Some think that’s a good thing, others see anarchy unloosed. As for us, we’re with Gergen and the Wall Street Journal editorial writer. This one is not a case of the wisdom of crowds; it’s a case of the madness of crowds.

You got it reversed, my friend. The head isn’t the journalists. The head isn’t the politicians. The head is the people.

We work for the public. We serve the public. The public is our boss. Remember?

If you don’t believe the public is capable of that — if you don’t believe in the wisdom of the crowd — then (I’ve said it before and, be warned, I’ll say it again) you don’t believe in democracy or free markets or reformed religion or art. If you think you’re smarter and better than the people, you set yourself up for a fall — especially today, when the people own the press.

Are there bloggers who get so mad they issue spittle and spite? Sure (heck, look at Lovelady himself). But are all bloggers like that? Do you judge the society by its worst? There are journalists who make mistakes and even lie and cheat. Do you judge the profession by its worst? Are there New Yorkers who murder? Do you judge the city by its worst? Out of fear, you do.

If anyone’s going too far these days, I think it is the few — and I emphasize few — who are still digging to destroy “Gannon” after he’s already toast (I do not approve of the old-style tabloid vindictiveness going on in some of the links in the comments). They forget that their real target is not this jerk, “Gannon.” It is the White House. Remember: Question the powerful.

In the case of Jordan, we bloggers questioned the powerful and apparently the powerful didn’t have an answer; if they had, CNN would not have gotten rid of him. Where there’s smoke, there’s often fire — but not necessarily from lynch-mob torches.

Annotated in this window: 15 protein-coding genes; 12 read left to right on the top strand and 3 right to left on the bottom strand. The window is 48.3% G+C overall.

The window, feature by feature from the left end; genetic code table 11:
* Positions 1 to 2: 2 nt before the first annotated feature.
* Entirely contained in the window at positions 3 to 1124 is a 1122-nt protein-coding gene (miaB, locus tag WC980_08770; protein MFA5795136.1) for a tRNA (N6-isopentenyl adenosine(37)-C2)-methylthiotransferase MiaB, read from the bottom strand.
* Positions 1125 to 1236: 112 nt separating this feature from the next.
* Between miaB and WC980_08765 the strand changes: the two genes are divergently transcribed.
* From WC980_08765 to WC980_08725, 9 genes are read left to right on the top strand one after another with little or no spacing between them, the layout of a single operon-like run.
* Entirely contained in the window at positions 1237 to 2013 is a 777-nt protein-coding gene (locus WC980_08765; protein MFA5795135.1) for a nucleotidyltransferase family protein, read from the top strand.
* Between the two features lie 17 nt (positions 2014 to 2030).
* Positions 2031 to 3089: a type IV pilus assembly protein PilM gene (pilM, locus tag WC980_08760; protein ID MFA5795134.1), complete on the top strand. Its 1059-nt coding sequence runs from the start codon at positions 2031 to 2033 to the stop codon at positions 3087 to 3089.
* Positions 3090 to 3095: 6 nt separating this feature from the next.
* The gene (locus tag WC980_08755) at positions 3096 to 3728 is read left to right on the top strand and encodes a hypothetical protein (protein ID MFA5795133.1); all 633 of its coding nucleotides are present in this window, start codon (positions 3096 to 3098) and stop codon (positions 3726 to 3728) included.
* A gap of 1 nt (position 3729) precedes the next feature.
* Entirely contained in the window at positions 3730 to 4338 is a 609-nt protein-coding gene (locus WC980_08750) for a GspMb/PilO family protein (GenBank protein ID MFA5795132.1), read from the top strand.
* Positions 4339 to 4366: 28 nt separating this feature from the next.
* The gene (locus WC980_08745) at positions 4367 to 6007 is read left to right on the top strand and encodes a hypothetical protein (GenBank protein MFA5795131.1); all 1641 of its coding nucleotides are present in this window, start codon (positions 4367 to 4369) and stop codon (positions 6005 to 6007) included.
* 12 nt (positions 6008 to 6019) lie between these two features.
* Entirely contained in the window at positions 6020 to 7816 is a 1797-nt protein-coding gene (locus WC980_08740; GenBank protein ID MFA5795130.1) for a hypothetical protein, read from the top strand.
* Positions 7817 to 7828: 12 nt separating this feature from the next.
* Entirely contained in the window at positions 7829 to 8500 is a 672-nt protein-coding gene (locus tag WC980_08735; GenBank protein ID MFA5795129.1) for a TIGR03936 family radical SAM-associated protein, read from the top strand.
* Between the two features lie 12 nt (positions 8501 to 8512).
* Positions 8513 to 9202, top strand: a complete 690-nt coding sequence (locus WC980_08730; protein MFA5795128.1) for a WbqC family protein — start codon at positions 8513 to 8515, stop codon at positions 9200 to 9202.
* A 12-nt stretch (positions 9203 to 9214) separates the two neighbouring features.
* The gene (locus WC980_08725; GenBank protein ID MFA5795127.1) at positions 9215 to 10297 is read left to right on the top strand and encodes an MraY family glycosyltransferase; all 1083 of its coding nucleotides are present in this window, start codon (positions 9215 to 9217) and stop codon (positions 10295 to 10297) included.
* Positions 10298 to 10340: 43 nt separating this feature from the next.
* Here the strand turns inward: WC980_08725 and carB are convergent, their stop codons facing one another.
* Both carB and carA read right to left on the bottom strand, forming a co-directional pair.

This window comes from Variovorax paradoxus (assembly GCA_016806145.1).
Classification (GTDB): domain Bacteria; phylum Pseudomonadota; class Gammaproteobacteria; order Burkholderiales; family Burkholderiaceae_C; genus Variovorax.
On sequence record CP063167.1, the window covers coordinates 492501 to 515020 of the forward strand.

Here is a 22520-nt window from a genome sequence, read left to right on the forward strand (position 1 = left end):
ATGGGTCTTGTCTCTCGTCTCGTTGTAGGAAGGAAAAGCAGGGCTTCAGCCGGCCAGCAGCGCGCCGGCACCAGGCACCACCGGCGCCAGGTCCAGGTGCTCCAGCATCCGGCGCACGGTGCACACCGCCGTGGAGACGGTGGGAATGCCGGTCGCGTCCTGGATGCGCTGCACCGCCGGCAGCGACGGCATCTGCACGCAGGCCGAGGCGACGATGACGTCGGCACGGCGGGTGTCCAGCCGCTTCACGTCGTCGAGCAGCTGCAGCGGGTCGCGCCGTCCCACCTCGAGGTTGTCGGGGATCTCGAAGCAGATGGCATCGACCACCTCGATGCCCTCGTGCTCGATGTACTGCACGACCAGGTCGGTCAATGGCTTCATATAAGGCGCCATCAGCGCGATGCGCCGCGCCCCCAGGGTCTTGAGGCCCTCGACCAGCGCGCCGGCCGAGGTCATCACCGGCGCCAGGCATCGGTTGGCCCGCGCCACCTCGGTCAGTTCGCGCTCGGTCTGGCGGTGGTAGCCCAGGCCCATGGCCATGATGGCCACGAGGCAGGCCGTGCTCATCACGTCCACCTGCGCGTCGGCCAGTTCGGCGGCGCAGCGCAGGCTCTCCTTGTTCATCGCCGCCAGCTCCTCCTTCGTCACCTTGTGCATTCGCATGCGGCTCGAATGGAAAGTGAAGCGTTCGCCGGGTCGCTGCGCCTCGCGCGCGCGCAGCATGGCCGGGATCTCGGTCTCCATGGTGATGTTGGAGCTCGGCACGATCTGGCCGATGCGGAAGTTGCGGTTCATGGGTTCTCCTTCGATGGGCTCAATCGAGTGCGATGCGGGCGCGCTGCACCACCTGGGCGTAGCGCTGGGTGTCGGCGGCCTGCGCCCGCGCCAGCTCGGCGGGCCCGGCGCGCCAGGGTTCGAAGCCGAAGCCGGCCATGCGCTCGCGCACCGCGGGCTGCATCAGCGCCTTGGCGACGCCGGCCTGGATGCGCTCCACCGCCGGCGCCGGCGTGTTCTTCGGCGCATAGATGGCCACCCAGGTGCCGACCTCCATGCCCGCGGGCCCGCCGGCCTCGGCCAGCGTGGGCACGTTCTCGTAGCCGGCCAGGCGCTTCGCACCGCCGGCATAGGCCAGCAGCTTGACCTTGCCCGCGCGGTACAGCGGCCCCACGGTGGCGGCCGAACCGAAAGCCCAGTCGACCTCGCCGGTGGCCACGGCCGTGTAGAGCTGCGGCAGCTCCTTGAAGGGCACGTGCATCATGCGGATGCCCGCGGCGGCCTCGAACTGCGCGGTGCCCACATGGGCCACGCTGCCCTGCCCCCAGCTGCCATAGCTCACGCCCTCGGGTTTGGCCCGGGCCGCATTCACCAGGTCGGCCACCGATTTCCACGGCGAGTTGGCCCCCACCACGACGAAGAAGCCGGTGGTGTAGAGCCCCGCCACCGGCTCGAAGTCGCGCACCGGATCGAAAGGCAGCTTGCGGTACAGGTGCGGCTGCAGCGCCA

Should we bloggers and we journalists keep watch on each other to improve the quality of discourse and the reliability of the reporting? You bet. That’s what these journalists are trying to do with bloggers. And that’s what the bloggers were trying to do with CNN.

But I can’t resist noting whose language — lynch mob, McCarthyism, Taliban, Gang of Four, morons — was the more fiery and who sounded more like a lynch mob.

: See also: Howard Kurtz: “The power of the blogosphere, I’d suggest, is not in raw numbers but in ideas that garner attention.”

: See also: Charlie Madigan in the Chicago Tribune:

Shut up with your whining and appreciate the fact that after generations of stagnation, something new has arrived….

So, they all get to climb up on a pedestal now and thump their chests and prounounce, “Got another one!”

This isn’t going to stop and I would argue, even more uncomfortably, that it shouldn’t.

What new media gets to do now is exactly what old media got to do back when it was new media, which is work out how it is going to be.

[via Glenn]

: LATER: Roger L. Simon does a Googlejuice audit. Just to be fair, the other Jeff Jarvises include a jazz musician and a tourism somethingorother in Australia. I, of course, like to believe I am the Jeff Jarvis.